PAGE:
BlackBerry said it will eventually launch the Z10 on Verizon Wireless and T-Mobile's networks, but offered no specific release date for the handset on those particular carriers.
The March 22 release date for BlackBerry Z10 was first reported by Bloomberg, which cited two people familiar with BlackBerry's launch plans "who asked not to be named because no release date has been announced."
BlackBerry debuted its Z10 device and BB10 operating system on Jan. 30. But while BlackBerry showed off the features of the OS and specs of the phone that day, the company only said the Z10 would "release in March," but gave no official date. However, one thing was clear: This effort was aimed directly at the all-popular iPhone from Apple, which has bowled over most of its competitors since its introduction in 2007. That said, BlackBerry, BB10 and the Z10 might have the best chance to fight back in 2013.
The iPhone 5 and BlackBerry Z10 have the same $199 starting price, but according to a promotion on BlackBerry's own site, the approximate retail value of the BlackBerry Z10 is listed at $599, which means the company might release a high-end model of the Z10 at that steep price point. The most expensive iPhone 5 -- with 64 GB -- is listed at $399.
Besides the price, both the iPhone 5 and BlackBerry Z10 are comparable in connectivity speed -- both handsets run on the high-speed Long-Term Evolution (LTE) networks, which means lightning fast upload and download speeds -- and processor speed: Compared to Apple's dual-core 1.4 GHz A6 system-on-a-chip (SoC), the BlackBerry Z10 is powered by Qualcomm's latest dual-core Snapdragon processor that clocks in at 1.5 GHz.
The BlackBerry Z10 is longer, wider and slightly thicker than the iPhone 5 (exact dimensions are 5.12" x 2.58" x 0.35"), but the BlackBerry Z10 is nowhere near as gargantuan as the Android-based smartphones available on the market, including Samsung's bestselling Galaxy Note 2. That said, the BlackBerry Z10 has a brilliant 4.2-inch 1280 x 768 display, which actually has a higher pixel density than the iPhone 5's Retina display, and only weighs 4.78 ounces.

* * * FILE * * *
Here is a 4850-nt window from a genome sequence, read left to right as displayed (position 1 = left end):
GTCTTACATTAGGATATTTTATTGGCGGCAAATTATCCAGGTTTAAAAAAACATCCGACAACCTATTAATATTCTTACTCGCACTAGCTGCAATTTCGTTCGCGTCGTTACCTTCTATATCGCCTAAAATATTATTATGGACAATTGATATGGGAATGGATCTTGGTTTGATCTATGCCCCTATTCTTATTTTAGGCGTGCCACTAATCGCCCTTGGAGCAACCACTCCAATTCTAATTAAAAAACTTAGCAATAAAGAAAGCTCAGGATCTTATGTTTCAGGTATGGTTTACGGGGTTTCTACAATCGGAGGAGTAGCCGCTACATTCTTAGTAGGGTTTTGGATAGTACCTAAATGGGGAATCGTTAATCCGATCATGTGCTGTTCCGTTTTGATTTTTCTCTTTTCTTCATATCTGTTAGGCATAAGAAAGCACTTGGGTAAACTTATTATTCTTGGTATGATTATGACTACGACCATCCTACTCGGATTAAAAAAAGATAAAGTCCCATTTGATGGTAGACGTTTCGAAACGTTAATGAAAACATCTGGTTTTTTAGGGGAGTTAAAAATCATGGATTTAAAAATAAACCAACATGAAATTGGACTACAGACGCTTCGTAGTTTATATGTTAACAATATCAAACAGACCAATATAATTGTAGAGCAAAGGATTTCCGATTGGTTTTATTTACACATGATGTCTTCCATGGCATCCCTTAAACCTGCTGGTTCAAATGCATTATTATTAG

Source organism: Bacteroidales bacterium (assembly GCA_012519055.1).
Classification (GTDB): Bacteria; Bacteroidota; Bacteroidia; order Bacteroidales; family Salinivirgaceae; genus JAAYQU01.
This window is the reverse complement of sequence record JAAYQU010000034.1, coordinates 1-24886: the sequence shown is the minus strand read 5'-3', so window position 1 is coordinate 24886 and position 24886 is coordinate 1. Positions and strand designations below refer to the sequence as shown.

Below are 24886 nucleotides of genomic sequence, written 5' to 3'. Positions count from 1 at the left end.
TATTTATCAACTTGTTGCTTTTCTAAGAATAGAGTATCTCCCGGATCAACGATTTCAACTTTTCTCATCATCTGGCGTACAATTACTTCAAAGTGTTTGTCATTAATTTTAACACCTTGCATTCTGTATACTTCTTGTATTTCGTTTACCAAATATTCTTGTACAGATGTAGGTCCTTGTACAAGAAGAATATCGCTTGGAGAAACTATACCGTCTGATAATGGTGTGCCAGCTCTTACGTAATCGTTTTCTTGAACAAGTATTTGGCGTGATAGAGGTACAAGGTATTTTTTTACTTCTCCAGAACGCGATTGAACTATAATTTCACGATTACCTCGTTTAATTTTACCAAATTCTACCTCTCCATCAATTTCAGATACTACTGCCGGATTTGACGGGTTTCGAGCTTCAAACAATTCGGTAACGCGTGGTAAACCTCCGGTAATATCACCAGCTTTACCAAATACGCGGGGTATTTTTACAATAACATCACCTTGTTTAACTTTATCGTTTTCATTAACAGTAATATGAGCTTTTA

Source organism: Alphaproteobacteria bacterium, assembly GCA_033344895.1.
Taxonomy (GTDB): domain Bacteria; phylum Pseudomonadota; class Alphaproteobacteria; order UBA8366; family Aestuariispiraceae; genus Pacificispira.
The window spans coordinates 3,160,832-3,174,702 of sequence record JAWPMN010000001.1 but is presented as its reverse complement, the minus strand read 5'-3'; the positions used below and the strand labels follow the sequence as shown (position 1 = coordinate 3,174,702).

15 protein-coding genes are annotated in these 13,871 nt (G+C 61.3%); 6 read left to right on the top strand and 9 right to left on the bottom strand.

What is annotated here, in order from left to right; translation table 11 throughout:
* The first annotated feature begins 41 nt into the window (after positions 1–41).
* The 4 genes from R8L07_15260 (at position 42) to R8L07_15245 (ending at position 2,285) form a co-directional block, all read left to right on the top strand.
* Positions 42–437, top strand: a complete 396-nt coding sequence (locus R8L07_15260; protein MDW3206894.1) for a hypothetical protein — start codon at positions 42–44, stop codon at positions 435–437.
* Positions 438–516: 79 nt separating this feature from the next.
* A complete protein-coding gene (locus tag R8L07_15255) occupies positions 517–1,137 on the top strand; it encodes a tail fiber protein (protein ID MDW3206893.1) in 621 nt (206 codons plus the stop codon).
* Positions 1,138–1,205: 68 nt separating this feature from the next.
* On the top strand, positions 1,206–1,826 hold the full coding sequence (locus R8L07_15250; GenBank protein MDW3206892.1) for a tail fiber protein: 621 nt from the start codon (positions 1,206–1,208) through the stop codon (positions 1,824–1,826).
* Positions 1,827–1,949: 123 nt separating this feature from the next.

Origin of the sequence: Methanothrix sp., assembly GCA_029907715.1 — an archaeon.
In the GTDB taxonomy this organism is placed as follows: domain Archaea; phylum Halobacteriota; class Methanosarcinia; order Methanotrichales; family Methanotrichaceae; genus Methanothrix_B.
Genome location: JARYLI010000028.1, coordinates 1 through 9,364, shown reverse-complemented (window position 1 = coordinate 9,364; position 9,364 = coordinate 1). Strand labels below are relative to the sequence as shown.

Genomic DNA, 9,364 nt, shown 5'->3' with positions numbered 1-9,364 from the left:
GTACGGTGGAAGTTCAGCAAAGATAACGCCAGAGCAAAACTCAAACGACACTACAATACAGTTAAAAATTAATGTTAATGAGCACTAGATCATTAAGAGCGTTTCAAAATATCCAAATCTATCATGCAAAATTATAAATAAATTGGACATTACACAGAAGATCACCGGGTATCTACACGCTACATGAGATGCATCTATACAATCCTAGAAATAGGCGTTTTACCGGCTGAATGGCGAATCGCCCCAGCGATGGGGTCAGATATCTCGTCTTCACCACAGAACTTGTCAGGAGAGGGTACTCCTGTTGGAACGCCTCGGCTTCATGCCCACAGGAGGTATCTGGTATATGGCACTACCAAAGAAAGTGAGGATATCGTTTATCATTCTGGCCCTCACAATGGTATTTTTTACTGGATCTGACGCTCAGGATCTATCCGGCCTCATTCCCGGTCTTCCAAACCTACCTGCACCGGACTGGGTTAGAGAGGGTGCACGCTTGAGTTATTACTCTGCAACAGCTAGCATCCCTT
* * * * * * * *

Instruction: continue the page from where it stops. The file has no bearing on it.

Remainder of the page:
As far as "smart" features go, the BlackBerry Z10 boasts an 8-megapixel rear camera with 1080p HD video recording, a 2-megapixel front-facing camera, but within its operating system lies an even more powerful camera feature called "TimeShift," which allows users to adjust individual faces within a group shot to get different views of them by capturing multiple shots of their face before and after the actual snapshot is taken. Users will find it easy to scroll back and replace any individual's face with a different shot, taken either seconds before or after the group shot was taken.
BlackBerry says its 1800mAH removable battery within its Z10 handset can achieve 10 hours of 3G talk time and 305 hours of standby time; comparatively, the iPhone 5 can only muster eight hours of talk time and 225 hours of standby time.
That said, some critics have said the BlackBerry Z 10 battery didn't perform as well as expected. For example, AllThingsD’s Walt Mossberg said he spent more than a week with the Z10, but found the battery life of his phone wasn’t exactly as advertised.
“I didn’t do a formal battery test, but in my moderate to heavy use of the phone, I found it didn’t last as long on a charge as the iPhone 5, and began to get pretty low by late afternoon,” Mossberg said. “It would last some people an entire day, but not everyone.”
Phone features are great, but what most people want to know is about the operating system. The BlackBerry Z10 will be the first device to run BlackBerry's touch-based BB10 OS, which heavily relies on swiping and gestures to navigate through the phone.
Users can unlock the Z10 by swiping up from the bottom border of the display, which will show the last screen you were on before you locked your phone. To get to the "Home" screen, just swipe up from the bottom again -- this screen shows minimized versions of all your running applications -- up to eight at once -- that BlackBerry calls "Action Frames."
Swipe to the left and you'll sift through screens of all your open applications; swipe from the bottom on any of these apps and they'll minimize into an Active Frame.
Swipe to the right to reach the BlackBerry Hub, which contains emails from all your various accounts you've set up on your phone. Z10 users will also find their text messages, BBM messages, as well as social network updates from Twitter, Facebook, LinkedIn and others in the Hub.
Of course, no phone experience is complete without third-party applications. BlackBerry boasted at its January event that it will have roughly 70,000 apps available to download at launch, with more promised to release shortly thereafter. It isn't much compared to the 700,000 apps available on Google Play or the 800,000 apps on the iOS App Store, but it's a start.
BlackBerry's marketplace, called "BlackBerry World," will feature some of the most popular apps as soon as it's released, including Facebook, Google Maps, Angry Birds and Netflix.
BlackBerry hopes the Z10 will reassert the company's presence in the enterprise space, but with the inability to connect to a centralized cloud service (like Google Drive or iCloud), many are anxious to see how the Z10 will perform upon its initial release. This flagship device from BlackBerry is perhaps the best barometer for how well the company reinvented itself earlier this year; that said, U.S. sales aren't everything: BlackBerry only gets about one-fifth of its total revenue from the U.S., and the Z10 has already launched in 21 other countries as of today.
The U.S. launch of the BlackBerry Z10 will first occur on AT&T, which will reportedly release the handset via its retail stores on Friday, March 22. Next up will be Verizon Wireless, which said it will release the an exclusive white version of the BlackBerry Z10 sometime later this year.